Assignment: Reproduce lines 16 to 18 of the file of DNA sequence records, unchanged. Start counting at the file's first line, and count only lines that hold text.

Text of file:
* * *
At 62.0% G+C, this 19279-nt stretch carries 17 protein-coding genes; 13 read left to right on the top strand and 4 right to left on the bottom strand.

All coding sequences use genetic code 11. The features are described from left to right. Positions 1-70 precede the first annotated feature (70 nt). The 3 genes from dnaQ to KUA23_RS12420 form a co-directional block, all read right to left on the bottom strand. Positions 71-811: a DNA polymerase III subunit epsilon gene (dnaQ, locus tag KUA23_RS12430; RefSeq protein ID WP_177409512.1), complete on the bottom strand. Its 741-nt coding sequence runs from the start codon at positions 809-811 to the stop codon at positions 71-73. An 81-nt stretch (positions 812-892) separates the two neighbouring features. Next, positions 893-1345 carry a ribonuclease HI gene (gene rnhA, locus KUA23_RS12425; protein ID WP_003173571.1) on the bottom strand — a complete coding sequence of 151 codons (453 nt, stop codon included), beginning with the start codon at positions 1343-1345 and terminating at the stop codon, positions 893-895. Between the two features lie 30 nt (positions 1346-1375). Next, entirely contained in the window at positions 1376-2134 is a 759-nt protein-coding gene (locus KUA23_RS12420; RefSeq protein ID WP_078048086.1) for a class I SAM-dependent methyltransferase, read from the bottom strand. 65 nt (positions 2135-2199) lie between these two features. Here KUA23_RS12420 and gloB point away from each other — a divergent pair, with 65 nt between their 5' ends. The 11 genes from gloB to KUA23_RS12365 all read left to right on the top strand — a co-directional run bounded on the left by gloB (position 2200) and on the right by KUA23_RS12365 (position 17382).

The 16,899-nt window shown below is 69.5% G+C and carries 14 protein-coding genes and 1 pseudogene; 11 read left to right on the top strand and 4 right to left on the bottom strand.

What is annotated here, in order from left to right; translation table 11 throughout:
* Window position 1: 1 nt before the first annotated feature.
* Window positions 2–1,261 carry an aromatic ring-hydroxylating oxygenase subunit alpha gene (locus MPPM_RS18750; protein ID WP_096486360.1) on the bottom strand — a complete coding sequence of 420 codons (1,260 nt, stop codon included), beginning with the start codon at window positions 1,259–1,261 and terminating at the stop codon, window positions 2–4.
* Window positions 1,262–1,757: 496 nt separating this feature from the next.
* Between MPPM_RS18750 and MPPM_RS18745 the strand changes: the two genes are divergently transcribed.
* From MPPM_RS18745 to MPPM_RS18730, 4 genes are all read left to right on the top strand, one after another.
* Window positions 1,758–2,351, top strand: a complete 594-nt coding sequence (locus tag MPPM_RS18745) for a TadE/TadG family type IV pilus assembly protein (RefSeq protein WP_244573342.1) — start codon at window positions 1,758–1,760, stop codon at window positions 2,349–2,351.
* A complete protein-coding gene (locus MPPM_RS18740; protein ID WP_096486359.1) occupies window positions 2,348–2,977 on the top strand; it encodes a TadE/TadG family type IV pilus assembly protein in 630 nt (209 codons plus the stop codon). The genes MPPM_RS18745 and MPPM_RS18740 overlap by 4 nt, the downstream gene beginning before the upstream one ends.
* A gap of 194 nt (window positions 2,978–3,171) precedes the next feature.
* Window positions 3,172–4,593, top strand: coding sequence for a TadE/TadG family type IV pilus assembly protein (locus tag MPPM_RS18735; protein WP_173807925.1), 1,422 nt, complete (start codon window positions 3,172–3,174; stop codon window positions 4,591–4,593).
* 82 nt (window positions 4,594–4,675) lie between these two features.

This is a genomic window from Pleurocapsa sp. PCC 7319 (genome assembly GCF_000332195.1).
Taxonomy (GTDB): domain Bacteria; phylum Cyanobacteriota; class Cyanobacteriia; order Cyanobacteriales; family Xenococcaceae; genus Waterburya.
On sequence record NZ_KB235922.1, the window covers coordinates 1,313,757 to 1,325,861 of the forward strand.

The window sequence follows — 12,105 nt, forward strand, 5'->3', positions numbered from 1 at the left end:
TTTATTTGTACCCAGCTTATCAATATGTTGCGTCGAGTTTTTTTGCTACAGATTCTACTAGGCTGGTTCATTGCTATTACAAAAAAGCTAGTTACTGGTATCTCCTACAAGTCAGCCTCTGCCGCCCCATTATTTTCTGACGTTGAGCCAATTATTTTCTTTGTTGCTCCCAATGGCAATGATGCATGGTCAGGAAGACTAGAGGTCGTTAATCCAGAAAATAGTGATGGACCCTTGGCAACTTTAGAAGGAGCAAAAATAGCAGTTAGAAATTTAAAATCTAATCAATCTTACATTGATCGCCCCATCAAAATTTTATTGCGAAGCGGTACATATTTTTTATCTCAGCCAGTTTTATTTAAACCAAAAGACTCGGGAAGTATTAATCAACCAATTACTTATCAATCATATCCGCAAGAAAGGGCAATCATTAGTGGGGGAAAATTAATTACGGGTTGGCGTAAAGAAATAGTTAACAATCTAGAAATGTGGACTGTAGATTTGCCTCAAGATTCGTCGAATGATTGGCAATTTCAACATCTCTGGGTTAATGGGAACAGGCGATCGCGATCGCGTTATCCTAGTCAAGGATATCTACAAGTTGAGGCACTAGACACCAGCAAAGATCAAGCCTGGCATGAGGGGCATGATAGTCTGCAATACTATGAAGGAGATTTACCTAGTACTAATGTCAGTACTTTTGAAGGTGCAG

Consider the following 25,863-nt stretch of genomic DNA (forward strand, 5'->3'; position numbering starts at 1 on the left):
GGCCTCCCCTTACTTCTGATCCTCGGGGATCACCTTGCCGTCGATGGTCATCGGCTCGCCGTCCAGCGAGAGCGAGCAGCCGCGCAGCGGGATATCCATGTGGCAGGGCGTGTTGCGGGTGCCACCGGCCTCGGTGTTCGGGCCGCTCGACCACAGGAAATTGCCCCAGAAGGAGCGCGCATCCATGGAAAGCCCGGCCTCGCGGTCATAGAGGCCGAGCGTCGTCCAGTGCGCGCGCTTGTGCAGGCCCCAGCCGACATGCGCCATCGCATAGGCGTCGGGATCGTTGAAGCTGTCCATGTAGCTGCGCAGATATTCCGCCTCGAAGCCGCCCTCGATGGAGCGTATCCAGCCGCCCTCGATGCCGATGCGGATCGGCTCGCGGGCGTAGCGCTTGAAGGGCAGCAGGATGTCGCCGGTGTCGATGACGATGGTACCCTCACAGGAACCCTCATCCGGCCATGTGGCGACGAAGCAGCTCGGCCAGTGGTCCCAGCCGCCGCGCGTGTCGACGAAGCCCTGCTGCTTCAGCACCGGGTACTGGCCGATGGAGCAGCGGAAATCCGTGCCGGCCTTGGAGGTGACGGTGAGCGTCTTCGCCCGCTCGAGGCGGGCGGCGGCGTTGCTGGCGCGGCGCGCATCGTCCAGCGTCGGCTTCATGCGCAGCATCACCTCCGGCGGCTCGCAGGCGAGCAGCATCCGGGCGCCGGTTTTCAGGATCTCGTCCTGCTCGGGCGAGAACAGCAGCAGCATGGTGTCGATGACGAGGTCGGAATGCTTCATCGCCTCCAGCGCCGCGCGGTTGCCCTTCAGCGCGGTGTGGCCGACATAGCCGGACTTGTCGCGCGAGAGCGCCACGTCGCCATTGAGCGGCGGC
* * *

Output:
Taxonomy (GTDB): domain Bacteria; phylum Cyanobacteriota; class Cyanobacteriia; order Cyanobacteriales; family Xenococcaceae; genus Waterburya.
On sequence record NZ_KB235922.1, the window covers coordinates 1,313,757 to 1,325,861 of the forward strand.

The window sequence follows — 12,105 nt, forward strand, 5'->3', positions numbered from 1 at the left end: